About a quarter-million years after Oldowan culture began, a new species appeared called , named by Louis Leakey in 1964. Whether is really the first member of the human genus has been debated ever since. As with all of its primate ancestors, was adapted for tree climbing. Virtually , especially those in Africa. Silverback gorillas are about the lone exception, along with some isolated chimps. certainly slept in trees. The predators of African woodlands and grasslands have been formidable for millions of years, and predators of in those days included , , and . Night camera footage is readily available on the Internet today showing the nighttime behaviors engaged in by hyenas, lions, and others. The African woodlands and plains are extremely dangerous at night, just from roving predators, not to mention being stumbled into by elephants, rhinos, and water buffalos. Today’s African hunter-gatherers sleep around the campfire to keep predators and interlopers at bay; a sentinel keeps watch as everybody sleeps in shifts through the twelve-hour nights. They are safer from predation at night in camp than they are in daytime as they roam.
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Other than humans, rhesus macaques are Earth’s most widespread primates, and both species are generalists whose ability to adapt has been responsible for their success. Rhesus macaques are , about twice that of dogs and cats, and nearly as much as chimpanzees. Rhesus macaques have what is called Machiavellian social organization, in which everybody is continually vying for rank and power is everything. Those with rhesus power get the most and best food, the best and safest sleeping places, mating privileges, the nicest environments to live in, and endless grooming by subordinates, whom the dominants can beat and harass whenever they want, while those low in the hierarchies get the scraps and are usually the first to succumb to the vagaries of rhesus life, including predation. It is the . But even the lowliest macaque will become patriotic cannon fodder if his society faces an external threat, as even a macaque knows that a miserable life is better than no life at all. The violence inflicted seems economically optimized; within a society the violence is mostly harassment, but when rival societies first come in contact, the violence is often lethal, as the initially established dominance can last for lifetimes. Within a society, killing a subordinate does not make economic sense, as that subordinate supports the hierarchy. Potentates rely on slaves. The human smile evolved from the teeth-baring display of monkeys that connotes fear or submission.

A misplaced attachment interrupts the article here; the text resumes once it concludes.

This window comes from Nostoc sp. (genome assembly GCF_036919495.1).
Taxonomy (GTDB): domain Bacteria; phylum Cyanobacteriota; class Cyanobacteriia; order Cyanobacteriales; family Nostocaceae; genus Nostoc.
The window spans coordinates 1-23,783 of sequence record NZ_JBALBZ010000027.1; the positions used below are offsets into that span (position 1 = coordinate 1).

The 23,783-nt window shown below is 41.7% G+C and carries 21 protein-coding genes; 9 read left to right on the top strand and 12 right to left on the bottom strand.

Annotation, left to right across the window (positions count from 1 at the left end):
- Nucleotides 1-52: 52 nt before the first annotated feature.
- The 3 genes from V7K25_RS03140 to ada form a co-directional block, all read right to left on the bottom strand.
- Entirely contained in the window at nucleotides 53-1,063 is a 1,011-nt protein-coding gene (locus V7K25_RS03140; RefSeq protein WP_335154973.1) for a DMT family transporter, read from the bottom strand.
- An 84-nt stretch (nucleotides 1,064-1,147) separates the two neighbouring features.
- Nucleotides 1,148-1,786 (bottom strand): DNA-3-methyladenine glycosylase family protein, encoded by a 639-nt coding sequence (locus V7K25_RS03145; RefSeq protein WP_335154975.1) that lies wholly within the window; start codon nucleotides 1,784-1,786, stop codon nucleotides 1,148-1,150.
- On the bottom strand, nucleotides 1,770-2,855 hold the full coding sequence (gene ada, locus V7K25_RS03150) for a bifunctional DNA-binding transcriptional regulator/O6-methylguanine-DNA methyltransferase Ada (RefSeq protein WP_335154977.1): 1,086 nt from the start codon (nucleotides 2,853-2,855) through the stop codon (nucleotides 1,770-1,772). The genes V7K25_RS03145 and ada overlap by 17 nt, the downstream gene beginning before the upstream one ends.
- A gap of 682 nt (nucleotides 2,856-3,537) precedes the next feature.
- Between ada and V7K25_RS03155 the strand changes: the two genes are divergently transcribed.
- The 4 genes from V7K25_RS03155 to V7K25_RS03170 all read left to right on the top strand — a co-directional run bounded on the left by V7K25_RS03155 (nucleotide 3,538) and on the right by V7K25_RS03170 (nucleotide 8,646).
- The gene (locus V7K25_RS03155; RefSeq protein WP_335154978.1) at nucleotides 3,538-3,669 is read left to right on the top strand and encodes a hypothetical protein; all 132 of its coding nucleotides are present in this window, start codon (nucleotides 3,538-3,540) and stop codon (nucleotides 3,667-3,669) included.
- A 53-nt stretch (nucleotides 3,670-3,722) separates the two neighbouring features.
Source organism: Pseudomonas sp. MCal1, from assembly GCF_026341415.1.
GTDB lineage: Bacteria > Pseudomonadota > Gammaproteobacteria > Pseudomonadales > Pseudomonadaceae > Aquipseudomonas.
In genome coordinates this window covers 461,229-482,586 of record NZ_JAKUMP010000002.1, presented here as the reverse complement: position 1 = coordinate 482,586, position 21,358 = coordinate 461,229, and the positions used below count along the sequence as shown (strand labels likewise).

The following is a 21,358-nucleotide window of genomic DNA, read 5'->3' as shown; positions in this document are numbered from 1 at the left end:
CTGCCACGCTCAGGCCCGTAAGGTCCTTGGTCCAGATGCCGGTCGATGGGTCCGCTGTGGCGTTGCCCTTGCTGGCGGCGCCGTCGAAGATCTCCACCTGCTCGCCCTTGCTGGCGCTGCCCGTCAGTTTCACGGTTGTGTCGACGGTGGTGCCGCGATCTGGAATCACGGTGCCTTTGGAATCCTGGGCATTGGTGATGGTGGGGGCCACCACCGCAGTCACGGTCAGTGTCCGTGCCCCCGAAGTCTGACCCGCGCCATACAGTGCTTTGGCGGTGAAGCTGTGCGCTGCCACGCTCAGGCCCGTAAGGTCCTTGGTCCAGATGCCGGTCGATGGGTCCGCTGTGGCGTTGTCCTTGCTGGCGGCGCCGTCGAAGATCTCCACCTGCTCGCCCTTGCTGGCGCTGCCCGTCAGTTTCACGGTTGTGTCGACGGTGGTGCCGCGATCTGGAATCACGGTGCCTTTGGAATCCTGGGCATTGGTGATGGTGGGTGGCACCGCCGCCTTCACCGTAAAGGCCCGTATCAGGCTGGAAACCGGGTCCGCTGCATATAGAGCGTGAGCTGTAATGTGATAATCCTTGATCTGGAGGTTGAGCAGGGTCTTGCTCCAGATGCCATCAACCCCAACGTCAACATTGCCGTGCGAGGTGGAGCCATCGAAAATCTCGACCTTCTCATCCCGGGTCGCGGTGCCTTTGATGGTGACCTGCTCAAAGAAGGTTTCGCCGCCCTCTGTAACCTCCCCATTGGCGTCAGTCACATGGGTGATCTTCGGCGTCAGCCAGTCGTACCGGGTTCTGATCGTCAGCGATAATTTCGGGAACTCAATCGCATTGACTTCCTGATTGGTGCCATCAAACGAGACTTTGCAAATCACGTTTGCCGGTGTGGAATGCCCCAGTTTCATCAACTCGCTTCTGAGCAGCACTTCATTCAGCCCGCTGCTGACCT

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That winter, my first tasks when arising were turning on my computer and drinking a glass of orange juice, which raised my blood sugar. After some hours of reading about world events, answering emails, and working on my writings, I took a hot shower, dressed, and walked to a bus stop. I read a book while awaiting the bus that took me to downtown Bellevue, where I worked in a high-rise office building for an Internet company.
Camping and Sleeping Bags Essay.
When I resumed my career in 2003, I became an early riser and consequently went to bed by 9:00 PM on most nights, and often read fantasy literature before I turned out the lights and snuggled into bed (with two comforters in the winter to keep us warm as we sleep).